Yet another Canadian city — Saskatoon, SK — is poised to adopt a road safety program that aims to eliminate death and serious injury on its streets. The city’s draft Vision Zero proposal is a welcome move that has garnered letters of support from the chief of police, the Saskatchewan Health Authority, Greater Saskatoon Catholic Schools and Medavie Health Services West. As it stands the proposal is a a mixed bag, so this seems like a good time to take a close look, and to draw some lessons for the benefit of Saskatoon and other communities poised to take the Vision Zero leap.
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First, a little background. Yesterday I was approached by the Saskatoon Star Phoenix, and quoted as expressing my concern that no Canadian city was really grasping what I call the Vision Zero difference: Continue reading
Memorial near Kennedy Public School, Scarborough for 11-year-old Duncan Xu, who was fatally struck by a driver as he was walking home on Feb 27, 2018. (Photo : Jaren Kerr / Toronto Star)
What the Swedes call Vision Zero and the Dutch call Sustainable Safety is an evidence-based mobility paradigm that focuses on designing fail-safe streets. It is primarily about infrastructure improvements, but it also entails the regulation of vehicles and the setting of appropriate speed limits.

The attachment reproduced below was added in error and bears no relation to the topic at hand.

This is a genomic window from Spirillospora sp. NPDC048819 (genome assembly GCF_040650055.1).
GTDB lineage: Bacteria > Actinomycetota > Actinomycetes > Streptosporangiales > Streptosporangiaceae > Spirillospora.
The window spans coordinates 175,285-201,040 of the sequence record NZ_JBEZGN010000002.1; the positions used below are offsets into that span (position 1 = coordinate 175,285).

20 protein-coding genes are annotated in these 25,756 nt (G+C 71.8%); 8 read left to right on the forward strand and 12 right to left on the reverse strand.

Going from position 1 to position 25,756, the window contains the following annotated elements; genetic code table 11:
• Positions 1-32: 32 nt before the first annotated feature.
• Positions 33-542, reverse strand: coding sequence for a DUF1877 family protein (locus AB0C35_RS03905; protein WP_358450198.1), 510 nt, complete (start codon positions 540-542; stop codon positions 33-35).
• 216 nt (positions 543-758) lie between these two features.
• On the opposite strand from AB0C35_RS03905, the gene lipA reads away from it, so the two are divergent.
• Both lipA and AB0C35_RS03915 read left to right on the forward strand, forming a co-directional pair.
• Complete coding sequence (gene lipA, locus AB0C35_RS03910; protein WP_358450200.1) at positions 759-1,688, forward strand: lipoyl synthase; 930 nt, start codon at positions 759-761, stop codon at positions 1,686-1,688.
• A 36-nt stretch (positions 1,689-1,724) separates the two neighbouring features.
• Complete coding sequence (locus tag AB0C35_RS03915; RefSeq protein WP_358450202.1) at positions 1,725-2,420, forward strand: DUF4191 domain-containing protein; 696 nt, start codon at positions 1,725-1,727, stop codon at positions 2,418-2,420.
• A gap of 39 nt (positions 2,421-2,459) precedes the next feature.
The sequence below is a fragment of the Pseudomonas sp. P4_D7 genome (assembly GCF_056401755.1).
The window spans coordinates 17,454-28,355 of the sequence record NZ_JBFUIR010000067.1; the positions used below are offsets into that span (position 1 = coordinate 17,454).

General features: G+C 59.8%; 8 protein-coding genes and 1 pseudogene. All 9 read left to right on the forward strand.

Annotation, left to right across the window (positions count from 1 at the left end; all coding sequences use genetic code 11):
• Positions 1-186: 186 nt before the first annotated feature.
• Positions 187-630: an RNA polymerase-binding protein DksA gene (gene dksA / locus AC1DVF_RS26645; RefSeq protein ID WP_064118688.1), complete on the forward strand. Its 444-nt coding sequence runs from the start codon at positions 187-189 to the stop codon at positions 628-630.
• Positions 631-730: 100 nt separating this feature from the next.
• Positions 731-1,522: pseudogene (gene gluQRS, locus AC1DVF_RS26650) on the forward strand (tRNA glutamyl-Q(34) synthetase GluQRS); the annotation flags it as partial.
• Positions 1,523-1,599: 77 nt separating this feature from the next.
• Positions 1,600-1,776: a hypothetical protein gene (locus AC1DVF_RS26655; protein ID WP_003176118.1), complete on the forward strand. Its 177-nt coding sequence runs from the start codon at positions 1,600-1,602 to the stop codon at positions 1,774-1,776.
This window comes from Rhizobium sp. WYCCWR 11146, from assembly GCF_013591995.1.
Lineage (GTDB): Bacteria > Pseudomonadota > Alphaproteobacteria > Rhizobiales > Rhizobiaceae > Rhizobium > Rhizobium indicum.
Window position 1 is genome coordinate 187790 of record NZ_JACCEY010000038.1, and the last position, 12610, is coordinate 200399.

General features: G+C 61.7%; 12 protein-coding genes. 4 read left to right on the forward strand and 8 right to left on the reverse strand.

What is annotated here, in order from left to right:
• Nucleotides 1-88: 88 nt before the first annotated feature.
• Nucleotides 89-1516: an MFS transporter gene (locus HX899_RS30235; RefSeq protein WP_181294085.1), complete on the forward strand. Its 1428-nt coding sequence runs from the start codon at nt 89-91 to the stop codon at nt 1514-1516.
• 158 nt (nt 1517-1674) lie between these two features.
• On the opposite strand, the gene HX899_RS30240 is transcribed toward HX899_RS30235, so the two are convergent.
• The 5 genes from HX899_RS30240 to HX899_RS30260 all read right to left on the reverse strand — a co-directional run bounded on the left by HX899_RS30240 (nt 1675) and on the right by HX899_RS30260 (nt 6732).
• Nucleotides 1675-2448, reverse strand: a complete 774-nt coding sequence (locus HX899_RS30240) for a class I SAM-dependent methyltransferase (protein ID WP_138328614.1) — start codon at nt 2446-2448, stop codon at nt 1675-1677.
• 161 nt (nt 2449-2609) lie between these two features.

The Vision Zero paradigm is radically different from the old ‘Education, Enforcement and Engineering’ approach to road safety that still holds sway in North America, including cities like Toronto that are rebranding such programs as “Vision Zero.” A survey of traffic death and serious injury data indicates that a rigorous safe systems approach—real Vision Zero—is the only way to make our streets safe. Compared to Canada, Vision Zero countries like Sweden, Denmark and the Netherlands have about half the road violence and many times the rates of active mobility for people of all ages and abilities.